Life Sciences student Tan on the wonderful world of bioreactors and micro-organisms

Life Sciences student Nguyen Minh Tan (20) chose the Biotechnology specialization. He ended up in a complete new world.

Life Sciences-student Minh Tan volgt de specialisatie biotechnology

As a 17-year-old, Nguyen Minh Tan bravely left Hanoi for distant Nijmegen. Because there the Vietnamese student could find what he was looking for: a thorough education in Biotechnology. 

A very nice lab

“This study has not yet been developed very well in Vietnam. The only time I was in a laboratory at school, was to heat up some chemicals in test tubes during the chemistry course”, chuckles Tan, who chose his specialization in Biotechnology last summer after two years at the Life Sciences course. “In Hanoi I certainly would not have had such a nice lab as where I can now do my research at HAN.” 

This research in Nijmegen focuses on the many technological applications of biological knowledge. “Agriculturally, for example, where we conduct research into bacterial contamination in soil to minimize or even eliminate negative effects on crops. Or medical, where we test blood or stool samples for diseases in patients. But in my specialization the combination of micro-organisms and protein analysis is central.”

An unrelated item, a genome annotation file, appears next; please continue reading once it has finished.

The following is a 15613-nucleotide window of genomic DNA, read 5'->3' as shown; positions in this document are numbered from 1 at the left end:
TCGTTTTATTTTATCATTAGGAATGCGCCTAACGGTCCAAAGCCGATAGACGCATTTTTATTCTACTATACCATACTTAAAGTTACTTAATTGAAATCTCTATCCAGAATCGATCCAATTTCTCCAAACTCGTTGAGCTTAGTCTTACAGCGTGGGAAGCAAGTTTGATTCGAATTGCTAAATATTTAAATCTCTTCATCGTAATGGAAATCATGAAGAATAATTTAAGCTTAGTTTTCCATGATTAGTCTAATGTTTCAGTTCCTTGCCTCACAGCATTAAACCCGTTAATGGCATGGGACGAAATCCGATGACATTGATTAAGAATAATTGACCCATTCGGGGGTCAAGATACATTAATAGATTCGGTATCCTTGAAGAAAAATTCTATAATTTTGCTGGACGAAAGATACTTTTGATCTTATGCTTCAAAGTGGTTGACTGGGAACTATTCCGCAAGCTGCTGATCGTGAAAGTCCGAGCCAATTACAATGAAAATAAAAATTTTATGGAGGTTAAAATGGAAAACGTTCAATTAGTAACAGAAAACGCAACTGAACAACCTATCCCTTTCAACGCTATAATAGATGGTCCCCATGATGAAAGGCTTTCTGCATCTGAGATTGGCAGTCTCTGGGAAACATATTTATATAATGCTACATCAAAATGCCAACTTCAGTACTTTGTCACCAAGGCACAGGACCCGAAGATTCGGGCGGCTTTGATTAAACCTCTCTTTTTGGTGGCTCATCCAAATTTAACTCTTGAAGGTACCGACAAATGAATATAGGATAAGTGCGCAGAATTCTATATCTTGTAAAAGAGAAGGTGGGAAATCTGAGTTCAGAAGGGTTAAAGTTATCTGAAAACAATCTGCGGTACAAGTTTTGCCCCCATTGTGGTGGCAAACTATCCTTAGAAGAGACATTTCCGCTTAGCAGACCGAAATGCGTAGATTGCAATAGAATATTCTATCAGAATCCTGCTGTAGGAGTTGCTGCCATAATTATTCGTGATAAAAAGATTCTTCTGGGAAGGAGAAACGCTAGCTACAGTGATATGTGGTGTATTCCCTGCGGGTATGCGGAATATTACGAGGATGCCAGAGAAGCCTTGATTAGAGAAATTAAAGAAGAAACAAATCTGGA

Exception for cheese

That is what Tan focused entirely on during his specialization year. And specifically on the production of – how Dutch - cheese. One of the few products from Dutch cuisine that he finds interesting. “Nijmegen is a very nice city with lots of green and clean air compared to Hanoi. But, no offense intended, in terms of food culture I really miss Vietnam”, says Tan with an apologetic laugh. Since this academic year, he has made an exception for cheese. 

“This year we have been busy developing sustainable cheese production. Not based on traditional animal milk, but with the use of micro-organisms that produce the most important protein for cheese production from cow's milk itself via fungi.” 

Nothing is pre-baked

This takes place in two phases. “Part one is upstream processing. First we built a bioreactor, an incubation place for micro-organisms in which we can control various parameters such as temperature, acidity and oxygen level. Screwed together myself, yes, definitely. In the first phase we let the fungi grow, in the second phase we stimulate the production of the protein.” 

Part two is downstream processing. “After production, we harvest and filter, so that we are left with purified proteins. These are the basis of the taste, structure and shape of the cheese. We combine the proteins from all the students to make the cheese. This is a fairly new field about which little is known. Nothing is pre-baked, so you are really exploring.” 

'So cool'

"The practical lessons are actually the same as the real world: the freedom to do your own research and if the results are different than you expect, you have to figure out what happened. I think that’s so cool.”

Do you also think it’s cool to work at technological applications for biological challenges? The specialization Biotechnology might just be the thing for you. Check it out at

Photo David van Haren